Journal cover Journal topic
Hydrology and Earth System Sciences An interactive open-access journal of the European Geosciences Union
https://doi.org/10.5194/hess-2017-432
© Author(s) 2017. This work is distributed under
the Creative Commons Attribution 4.0 License.
Opinion article
26 Jul 2017
Review status
This discussion paper is a preprint. It is a manuscript under review for the journal Hydrology and Earth System Sciences (HESS).
Norms and values in socio-hydrological models
Mahendran Roobavannan1, Tim H. M. van Emmerik2, Yasmina Elshafei3, Jaya Kandasamy1, Matthew Sanderson4, Saravanamuthu Vigneswaran1, Saket Pande2, and Murugesu Sivapalan5,6 1School of Civil and Environmental Engineering, University of Technology Sydney, Sydney, NSW, Australia
2Department of Water Management, Delft University of Technology, Delft, Netherlands
3School of Earth & Environment, The University of Western Australia, Crawley WA 6009, Australia
4Department of Sociology, Kansas State University, Manhattan, KS 66506, USA
5Department of Civil and Environmental Engineering, University of Illinois at Urbana-Champaign, Urbana IL 61801, USA
6Department of Geography and Geographic Information Science, University of Illinois at Urbana-Champaign, Champaign IL 61820, USA
Abstract. Sustainable water resources management relies on understanding how societies and water systems co-evolve. Many place-based socio-hydrology (SH) studies use proxies, such as environmental degradation, to capture key elements of the social component of system dynamics. Parameters of assumed relationships between environmental degradation and the human response to it are usually obtained through calibration. Since these relationships are not yet underpinned by social science theories, confidence in the predictive power of such place-based socio-hydrologic models remains low. The generalisability of SH models therefore requires major advances in incorporating more realistic relationships, underpinned by appropriate hydrological and social science data, and theories. The latter is a critical input, since human culture – especially values and norms arising from it – influences behaviour and the consequences of behaviours. This paper reviews a key social science theory that links cultural factors to environmental decision-making, assesses how to better incorporate social science insights to enhance SH models, and raises important questions to be addressed in moving forward. This is done in the context of recent progress in socio-hydrological studies and the gaps that remain to be filled. The paper concludes with a discussion of challenges and opportunities in terms of generalisation of SH models and the use of available data to allow future prediction and model transfer to ungauged basins.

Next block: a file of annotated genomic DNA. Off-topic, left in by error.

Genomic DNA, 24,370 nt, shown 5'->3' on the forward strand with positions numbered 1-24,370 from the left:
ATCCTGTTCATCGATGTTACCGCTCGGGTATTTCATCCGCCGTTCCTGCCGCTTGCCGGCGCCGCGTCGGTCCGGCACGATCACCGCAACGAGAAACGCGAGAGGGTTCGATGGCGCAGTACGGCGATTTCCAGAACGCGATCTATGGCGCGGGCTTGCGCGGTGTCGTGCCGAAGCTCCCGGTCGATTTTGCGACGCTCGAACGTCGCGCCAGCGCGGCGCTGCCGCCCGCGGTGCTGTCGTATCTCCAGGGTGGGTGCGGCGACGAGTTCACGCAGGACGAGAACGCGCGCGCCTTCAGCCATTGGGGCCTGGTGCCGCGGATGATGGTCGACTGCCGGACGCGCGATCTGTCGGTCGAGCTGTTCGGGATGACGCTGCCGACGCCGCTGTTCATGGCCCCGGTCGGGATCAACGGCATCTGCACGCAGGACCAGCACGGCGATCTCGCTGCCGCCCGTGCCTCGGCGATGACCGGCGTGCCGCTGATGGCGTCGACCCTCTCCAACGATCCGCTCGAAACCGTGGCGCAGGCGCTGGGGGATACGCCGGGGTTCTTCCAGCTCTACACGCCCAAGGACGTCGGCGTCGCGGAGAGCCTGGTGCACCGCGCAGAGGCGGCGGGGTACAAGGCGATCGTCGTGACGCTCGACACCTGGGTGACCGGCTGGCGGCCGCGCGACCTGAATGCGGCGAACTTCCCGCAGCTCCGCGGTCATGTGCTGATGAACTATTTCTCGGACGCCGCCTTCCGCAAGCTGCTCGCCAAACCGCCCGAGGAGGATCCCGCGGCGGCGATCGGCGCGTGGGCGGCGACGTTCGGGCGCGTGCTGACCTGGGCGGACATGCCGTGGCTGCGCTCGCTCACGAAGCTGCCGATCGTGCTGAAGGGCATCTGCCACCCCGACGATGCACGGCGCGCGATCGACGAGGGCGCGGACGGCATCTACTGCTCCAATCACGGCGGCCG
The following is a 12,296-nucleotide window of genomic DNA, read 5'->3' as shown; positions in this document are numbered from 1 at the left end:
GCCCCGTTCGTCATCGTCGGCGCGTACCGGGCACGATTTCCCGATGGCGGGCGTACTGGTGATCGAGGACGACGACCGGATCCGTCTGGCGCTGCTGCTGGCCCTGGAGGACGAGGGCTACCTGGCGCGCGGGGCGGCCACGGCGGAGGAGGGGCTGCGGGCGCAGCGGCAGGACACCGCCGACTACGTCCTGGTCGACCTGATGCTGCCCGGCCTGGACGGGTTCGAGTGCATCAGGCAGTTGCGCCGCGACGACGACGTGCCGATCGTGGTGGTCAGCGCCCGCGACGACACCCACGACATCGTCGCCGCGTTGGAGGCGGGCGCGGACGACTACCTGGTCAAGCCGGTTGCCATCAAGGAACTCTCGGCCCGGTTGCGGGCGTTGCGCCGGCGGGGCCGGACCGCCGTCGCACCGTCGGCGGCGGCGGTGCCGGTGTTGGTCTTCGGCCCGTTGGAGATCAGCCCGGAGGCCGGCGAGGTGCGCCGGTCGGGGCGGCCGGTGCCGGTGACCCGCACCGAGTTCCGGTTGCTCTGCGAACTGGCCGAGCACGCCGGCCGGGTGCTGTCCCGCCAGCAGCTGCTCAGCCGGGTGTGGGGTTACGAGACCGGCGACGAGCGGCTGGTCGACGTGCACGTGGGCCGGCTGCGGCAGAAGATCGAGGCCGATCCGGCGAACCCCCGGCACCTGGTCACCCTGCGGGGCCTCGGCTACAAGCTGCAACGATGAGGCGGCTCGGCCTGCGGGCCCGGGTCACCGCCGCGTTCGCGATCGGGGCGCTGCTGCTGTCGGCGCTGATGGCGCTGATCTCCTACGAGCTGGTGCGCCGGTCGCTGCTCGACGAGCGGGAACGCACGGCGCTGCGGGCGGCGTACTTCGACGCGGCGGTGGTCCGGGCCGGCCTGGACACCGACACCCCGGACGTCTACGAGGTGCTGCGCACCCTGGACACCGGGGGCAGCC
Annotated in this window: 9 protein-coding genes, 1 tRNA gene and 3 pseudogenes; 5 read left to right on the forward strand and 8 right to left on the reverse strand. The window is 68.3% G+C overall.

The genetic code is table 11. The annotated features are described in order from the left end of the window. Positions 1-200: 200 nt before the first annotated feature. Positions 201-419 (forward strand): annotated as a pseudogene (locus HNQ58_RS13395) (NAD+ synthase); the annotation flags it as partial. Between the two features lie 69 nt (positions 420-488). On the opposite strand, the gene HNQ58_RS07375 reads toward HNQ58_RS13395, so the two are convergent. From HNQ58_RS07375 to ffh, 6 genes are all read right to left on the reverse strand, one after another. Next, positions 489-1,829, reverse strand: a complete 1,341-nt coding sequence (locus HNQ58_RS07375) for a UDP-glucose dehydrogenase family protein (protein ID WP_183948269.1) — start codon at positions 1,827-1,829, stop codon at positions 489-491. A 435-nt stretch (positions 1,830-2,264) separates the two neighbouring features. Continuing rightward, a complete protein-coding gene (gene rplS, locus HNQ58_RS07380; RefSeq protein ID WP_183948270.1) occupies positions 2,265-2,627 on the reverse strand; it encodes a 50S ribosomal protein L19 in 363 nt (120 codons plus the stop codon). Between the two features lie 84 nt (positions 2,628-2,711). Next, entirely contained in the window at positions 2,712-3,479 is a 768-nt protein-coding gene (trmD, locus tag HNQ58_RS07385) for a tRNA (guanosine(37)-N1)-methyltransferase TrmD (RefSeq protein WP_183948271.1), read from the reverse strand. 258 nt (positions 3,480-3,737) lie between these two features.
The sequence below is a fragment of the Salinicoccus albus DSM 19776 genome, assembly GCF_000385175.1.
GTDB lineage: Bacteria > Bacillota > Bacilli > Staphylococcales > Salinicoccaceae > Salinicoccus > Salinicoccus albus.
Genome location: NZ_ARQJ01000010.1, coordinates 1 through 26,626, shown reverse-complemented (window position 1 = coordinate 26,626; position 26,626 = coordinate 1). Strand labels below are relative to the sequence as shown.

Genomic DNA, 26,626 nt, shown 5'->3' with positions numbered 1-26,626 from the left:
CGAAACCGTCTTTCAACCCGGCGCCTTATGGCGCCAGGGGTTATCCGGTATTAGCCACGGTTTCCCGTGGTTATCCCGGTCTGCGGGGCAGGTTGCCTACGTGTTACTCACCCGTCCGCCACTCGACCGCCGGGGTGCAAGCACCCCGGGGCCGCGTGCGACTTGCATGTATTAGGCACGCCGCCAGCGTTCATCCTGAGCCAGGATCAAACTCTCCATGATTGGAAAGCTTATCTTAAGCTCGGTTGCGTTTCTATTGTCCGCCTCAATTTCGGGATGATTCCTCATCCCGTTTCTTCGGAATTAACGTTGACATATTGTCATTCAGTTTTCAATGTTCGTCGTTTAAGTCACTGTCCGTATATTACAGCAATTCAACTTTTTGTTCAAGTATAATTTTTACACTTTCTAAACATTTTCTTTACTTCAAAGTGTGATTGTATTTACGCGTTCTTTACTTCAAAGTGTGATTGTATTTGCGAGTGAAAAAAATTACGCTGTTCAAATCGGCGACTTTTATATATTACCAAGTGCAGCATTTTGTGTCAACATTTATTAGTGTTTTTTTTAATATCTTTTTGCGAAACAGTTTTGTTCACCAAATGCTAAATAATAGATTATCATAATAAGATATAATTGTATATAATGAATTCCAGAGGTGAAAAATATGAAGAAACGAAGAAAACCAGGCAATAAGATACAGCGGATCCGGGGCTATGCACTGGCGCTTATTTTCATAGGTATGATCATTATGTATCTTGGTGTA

Citation: Roobavannan, M., van Emmerik, T. H. M., Elshafei, Y., Kandasamy, J., Sanderson, M., Vigneswaran, S., Pande, S., and Sivapalan, M.: Norms and values in socio-hydrological models, Hydrol. Earth Syst. Sci. Discuss., https://doi.org/10.5194/hess-2017-432, in review, 2017.
Mahendran Roobavannan et al.
Mahendran Roobavannan et al.
Mahendran Roobavannan et al.

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Short summary
This paper reviews a relevant social science that links cultural factors to environmental decision-making and assesses how to better incorporate its insights to enhance socio-hydrological (SH) models and the knowledge gaps that remain to be filled. The paper concludes with a discussion of challenges and opportunities in terms of generalisation of SH models and the use of available data to facilitate future prediction and allow model transfer to ungauged basins.
This paper reviews a relevant social science that links cultural factors to environmental...
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